Michigan Button Society

Antique and Vintage Button Collector's Society
Founded May 1940

Upcoming Events

Spring Show

Button Expo 2

You are invited to the Button Expo June 15, 2019, in Middlebury, Indiana.  Come experience the fascination of buttons and learn about antique, vintage, and modern clothing buttons.  Fun, family, friendly activities are sure to be an experience you will remember.  Click Here.

Fall Show

The Michigan Button Society invites all button collectors and interested public to our fall convention, "A Vaudeville Button Show".  Please join us for fun, entertainment, and learning  at the Crowne Plaza, Grand Rapids, MI, October 4-6, 2019. Information to come.  Click Here

About Us​​

Michigan Buttons

The Michigan Button Society was formed May 21, 1940, in Detroit at the annual Detroit Hobby Show.  Michigan holds the recognition for being the first state to form a button society. 
Today we continue to be an active society with members from all over the state and from many surrounding states.  Each year, at the spring and fall state conventions, antique, vintage, and modern buttons are on display.   The fall convention boasts a competition among button collectors.   
This Pewabic button made during the 1940s by the Pewabic Pottery Company of Detroit is a fine example of buttons made, probably as part of the war effort.  Written by long time former MBS member, Mytle Moore, "The Pewabic Pottery Company was founded in 1908 by Mary Chase Perry, who later became Mrs. William Stratton.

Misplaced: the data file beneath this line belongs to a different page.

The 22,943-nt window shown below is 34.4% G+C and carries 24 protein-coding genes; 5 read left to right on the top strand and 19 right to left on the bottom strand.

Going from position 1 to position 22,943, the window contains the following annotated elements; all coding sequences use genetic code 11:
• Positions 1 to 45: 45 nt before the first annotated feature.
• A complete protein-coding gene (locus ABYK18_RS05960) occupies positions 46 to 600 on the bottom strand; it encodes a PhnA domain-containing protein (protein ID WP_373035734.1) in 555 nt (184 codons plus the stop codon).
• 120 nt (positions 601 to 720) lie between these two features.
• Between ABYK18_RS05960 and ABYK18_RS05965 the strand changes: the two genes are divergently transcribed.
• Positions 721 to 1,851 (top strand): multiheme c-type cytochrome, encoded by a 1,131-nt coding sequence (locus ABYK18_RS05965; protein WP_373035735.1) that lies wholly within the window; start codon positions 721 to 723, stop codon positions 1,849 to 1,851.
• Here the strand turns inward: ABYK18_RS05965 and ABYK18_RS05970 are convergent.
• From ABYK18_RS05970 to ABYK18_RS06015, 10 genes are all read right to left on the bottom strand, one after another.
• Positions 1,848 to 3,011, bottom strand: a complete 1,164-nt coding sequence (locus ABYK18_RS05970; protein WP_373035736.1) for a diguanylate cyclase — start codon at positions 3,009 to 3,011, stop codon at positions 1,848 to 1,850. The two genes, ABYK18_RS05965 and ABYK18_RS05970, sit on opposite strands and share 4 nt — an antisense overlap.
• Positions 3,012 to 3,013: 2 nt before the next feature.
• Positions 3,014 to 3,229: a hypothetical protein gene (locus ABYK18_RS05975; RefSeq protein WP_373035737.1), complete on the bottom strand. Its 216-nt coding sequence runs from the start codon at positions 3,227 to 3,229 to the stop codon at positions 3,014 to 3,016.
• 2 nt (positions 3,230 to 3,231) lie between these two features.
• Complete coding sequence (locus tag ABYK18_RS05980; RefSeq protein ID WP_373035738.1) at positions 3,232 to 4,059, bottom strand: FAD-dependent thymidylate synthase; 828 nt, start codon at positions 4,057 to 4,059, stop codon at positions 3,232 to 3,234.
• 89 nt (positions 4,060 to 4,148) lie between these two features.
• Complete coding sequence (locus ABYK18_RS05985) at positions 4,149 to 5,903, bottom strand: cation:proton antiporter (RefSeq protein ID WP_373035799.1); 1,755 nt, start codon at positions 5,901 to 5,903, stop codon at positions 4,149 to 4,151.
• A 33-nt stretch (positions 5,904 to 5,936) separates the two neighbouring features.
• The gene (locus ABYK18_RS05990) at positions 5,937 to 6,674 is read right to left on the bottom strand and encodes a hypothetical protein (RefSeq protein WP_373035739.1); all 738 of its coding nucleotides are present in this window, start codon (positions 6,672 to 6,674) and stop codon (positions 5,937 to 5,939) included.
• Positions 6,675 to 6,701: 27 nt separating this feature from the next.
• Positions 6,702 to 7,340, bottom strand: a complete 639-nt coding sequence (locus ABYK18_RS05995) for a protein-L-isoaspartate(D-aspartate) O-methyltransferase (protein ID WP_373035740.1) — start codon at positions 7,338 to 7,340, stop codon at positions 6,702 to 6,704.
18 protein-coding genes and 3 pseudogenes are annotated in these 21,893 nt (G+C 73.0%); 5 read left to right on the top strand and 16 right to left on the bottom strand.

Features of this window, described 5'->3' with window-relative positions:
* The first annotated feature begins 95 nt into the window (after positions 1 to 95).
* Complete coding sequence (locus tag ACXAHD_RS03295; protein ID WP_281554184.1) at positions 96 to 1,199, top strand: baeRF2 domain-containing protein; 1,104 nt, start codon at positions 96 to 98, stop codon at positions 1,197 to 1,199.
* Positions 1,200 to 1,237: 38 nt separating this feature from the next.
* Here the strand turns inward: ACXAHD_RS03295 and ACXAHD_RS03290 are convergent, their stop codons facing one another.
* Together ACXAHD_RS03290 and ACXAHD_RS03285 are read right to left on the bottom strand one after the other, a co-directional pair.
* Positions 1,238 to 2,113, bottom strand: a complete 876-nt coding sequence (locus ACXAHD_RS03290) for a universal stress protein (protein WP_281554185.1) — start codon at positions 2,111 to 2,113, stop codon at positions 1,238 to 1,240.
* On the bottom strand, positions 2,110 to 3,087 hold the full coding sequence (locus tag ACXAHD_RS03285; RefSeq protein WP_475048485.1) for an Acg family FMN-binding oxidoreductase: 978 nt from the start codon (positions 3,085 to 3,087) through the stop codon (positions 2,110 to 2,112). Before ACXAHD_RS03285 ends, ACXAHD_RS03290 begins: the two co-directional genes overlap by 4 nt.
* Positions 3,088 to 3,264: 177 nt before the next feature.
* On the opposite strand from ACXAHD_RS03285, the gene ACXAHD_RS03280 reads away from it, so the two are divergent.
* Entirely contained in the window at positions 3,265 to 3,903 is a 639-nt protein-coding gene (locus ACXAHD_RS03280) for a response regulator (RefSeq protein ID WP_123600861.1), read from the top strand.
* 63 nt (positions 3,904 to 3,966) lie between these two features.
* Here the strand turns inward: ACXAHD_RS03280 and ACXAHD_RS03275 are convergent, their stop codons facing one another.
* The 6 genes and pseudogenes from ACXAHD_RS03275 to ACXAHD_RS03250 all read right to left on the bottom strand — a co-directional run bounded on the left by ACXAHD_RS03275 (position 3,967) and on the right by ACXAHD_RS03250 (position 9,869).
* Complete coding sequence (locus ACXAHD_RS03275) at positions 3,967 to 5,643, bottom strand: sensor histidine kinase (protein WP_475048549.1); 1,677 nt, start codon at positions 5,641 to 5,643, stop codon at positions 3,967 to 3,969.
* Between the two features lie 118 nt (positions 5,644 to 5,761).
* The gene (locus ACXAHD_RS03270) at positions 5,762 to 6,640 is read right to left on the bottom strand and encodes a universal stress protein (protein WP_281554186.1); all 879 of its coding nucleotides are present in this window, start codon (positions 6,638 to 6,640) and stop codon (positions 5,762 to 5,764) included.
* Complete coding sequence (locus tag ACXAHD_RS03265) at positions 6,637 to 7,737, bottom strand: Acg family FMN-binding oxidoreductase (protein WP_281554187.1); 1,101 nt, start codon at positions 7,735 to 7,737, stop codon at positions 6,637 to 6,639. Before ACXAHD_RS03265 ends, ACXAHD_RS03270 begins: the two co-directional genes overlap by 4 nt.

Mrs. Stratton named the pottery works after the Pewabic Indians who lived near her birth-place, Hancock in the Upper Peninsula of Michigan.  Pewabic means clay with copper color.

In 1907, Mrs. Stratton built a factory on East Jefferson Avenue, Detroit, and has continued in this location. Pewabic pottery is noted for its very fine glaze.  Tile, mosaics, and may pieces of pottery are made at the works."
This is an example of a Burwood button made by the Burwood Products Company in Traverse City. In a letter dated, October 1943,  to a former Michigan button collector, Minnie Dawson, Mr. E. Johonson of the Burwood Products Co. explains this processed wood as written. "Burwood is a cold plastic, developed about 25 years ago, which would be 1918.  The plastic consists of wood pulp, wood flour, robin oil, a coloring matter and lithopone.  They mixed the mass thoroughly in large mixers under pressure in metal production molds.  When the pressure is released you have a piece of Burwood (unfinished).  It is then baked for a number of hours, and then finished as a piece of furniture." 
Our constitution states, the "object of this society shall be to study the hobby of collecting, classifying and mounting garment buttons for educational purposes and personal enjoyment; to issue publications and hold exhibits, to bring to the public the art, history and beauty of buttons; and to preserve for future generations all that is best in the hobby.”
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Michigan Button Society Facebook exchange is for button collectors, study and discussion.